Hasker’s reply: “It remains true, nevertheless, that every event that occurs, no matter how evil or tragic, is exactly what God intended to occur, and God has taken whatever steps are necessary to guarantee its occurrence” (Pg. 152 n4). It is, thus, very cold comfort to suppose that, all things being equal, God does not desire evil events to occur, though, all things considered, he most certainly does.
As far as I can tell this argument is sound, but it should be noted that the belief in its soundness depends more on judgments formed more by intuition than a method of reasoning (though, I think this always happens at some point). It just doesn’t seem right to me that the actual world is the best or one of the best possible worlds, meaning it is most satisfying and most in tune with God’s creational purposes. Interestingly, Hasker agrees when he says he is not hopeful that those who are committed to theological determinism will be persuaded by this argument. If a method of reasoning is needed, it should start from Scripture to show that, all things considered, God is not pleased with people rejecting his overtures of grace.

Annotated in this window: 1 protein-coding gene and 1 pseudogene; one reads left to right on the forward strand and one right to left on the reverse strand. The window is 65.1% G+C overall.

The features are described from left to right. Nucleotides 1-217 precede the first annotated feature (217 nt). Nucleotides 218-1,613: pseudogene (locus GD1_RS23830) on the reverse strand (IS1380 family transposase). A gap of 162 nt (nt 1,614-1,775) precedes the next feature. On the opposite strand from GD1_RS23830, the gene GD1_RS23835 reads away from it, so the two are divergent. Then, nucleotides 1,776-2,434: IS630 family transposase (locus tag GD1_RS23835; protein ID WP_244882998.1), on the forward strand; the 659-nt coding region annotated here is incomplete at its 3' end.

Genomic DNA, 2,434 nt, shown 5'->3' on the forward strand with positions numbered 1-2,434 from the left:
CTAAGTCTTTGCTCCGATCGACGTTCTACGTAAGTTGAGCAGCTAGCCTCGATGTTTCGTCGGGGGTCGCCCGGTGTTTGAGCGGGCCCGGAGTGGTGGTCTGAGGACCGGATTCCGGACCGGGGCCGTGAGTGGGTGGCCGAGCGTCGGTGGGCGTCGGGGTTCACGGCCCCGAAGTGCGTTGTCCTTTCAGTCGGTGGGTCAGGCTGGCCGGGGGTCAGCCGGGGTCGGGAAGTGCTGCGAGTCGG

Love must always be chosen. Love never forces itself on someone. So says Benjamin Corey, who echos popular beliefs about the nature of love. But is it true? I think not, because in both cases there are clear counterexamples.